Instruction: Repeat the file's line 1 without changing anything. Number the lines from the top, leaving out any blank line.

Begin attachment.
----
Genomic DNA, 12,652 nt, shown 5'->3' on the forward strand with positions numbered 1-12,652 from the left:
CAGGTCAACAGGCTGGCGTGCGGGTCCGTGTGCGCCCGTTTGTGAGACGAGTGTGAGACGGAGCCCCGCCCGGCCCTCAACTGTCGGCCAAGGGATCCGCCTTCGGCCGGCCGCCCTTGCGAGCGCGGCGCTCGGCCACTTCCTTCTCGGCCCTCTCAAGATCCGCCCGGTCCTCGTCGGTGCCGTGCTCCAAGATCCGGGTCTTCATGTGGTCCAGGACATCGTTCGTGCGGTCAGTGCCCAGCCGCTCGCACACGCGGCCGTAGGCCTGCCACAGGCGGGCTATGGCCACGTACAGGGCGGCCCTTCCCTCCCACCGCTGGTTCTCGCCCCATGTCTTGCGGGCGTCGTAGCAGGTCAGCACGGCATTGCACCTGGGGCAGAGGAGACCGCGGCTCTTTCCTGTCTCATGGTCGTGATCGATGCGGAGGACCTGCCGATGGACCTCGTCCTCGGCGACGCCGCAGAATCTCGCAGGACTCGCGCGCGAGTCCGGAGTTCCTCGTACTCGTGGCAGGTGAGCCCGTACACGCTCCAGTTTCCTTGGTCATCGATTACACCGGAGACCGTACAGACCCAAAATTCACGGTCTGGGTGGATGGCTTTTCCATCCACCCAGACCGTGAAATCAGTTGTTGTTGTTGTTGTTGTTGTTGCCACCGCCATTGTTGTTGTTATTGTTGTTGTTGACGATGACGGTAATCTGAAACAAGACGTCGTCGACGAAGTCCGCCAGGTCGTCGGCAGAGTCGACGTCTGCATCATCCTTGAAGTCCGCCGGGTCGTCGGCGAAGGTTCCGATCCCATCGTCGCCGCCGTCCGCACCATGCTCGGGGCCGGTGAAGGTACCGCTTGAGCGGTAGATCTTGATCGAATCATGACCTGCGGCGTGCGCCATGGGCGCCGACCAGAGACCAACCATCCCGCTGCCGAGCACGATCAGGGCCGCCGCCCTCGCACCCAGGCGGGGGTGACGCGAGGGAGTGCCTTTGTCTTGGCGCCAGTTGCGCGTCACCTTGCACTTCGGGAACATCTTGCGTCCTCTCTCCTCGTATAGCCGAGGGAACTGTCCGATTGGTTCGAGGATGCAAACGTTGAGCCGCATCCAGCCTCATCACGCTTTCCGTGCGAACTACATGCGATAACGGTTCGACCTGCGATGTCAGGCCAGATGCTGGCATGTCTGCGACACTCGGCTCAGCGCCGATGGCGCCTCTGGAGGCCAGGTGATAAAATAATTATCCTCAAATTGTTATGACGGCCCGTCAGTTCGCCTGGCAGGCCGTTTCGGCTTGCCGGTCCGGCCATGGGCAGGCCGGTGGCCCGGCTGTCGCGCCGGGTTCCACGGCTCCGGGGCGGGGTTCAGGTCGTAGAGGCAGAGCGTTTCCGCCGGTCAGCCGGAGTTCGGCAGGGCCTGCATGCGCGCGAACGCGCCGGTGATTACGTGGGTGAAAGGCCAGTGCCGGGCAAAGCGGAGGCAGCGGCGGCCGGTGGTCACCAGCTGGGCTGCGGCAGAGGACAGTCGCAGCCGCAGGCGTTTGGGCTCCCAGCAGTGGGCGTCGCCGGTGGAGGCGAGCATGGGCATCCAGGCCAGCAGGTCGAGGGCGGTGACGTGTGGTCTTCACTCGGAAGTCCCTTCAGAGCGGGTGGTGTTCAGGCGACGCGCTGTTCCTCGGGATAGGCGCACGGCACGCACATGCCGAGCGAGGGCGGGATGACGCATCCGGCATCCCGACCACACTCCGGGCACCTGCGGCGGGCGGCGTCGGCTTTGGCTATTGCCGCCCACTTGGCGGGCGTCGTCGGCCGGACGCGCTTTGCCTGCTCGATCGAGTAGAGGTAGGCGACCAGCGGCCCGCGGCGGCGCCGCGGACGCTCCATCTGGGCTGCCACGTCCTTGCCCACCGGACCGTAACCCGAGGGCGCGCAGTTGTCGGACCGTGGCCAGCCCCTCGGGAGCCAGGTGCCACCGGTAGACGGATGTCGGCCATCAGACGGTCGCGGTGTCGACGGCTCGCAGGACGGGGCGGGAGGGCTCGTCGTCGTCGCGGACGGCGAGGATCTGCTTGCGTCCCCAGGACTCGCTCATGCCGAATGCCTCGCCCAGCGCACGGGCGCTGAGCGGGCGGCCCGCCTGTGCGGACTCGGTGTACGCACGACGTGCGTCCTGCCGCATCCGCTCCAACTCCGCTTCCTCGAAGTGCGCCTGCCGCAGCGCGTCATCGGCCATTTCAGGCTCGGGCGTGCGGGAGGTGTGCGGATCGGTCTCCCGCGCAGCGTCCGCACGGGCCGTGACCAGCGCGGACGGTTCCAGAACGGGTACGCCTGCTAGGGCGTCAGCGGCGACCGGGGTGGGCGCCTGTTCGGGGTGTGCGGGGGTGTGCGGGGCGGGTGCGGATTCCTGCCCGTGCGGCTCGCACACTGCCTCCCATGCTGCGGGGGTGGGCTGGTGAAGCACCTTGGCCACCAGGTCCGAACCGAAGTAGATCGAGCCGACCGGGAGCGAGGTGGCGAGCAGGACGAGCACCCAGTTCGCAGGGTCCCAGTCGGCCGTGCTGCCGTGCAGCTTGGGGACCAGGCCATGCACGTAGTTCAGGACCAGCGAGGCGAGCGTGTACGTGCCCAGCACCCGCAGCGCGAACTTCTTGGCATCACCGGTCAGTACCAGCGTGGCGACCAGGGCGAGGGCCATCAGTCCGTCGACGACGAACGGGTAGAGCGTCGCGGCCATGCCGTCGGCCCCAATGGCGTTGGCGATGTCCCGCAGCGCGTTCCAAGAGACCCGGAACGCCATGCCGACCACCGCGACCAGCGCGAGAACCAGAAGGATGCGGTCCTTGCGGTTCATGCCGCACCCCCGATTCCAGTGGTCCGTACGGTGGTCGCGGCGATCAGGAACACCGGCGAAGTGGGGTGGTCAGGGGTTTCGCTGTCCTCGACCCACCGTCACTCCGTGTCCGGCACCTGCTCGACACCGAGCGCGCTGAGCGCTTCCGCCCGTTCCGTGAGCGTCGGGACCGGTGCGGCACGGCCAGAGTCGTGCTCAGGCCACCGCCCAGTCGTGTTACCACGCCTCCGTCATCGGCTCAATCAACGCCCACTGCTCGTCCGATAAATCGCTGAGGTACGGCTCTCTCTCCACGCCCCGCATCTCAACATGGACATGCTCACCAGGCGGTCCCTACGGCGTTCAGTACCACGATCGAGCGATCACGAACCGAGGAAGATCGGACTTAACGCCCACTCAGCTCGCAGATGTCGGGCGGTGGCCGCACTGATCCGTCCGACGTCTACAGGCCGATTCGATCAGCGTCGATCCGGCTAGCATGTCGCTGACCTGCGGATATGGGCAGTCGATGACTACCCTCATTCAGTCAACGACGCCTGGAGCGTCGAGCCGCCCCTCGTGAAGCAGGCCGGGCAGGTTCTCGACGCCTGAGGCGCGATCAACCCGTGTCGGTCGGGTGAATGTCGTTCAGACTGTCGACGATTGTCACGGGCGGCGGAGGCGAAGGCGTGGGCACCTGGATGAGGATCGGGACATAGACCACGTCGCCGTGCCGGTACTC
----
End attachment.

Genomic DNA, 12,652 nt, shown 5'->3' on the forward strand with positions numbered 1-12,652 from the left: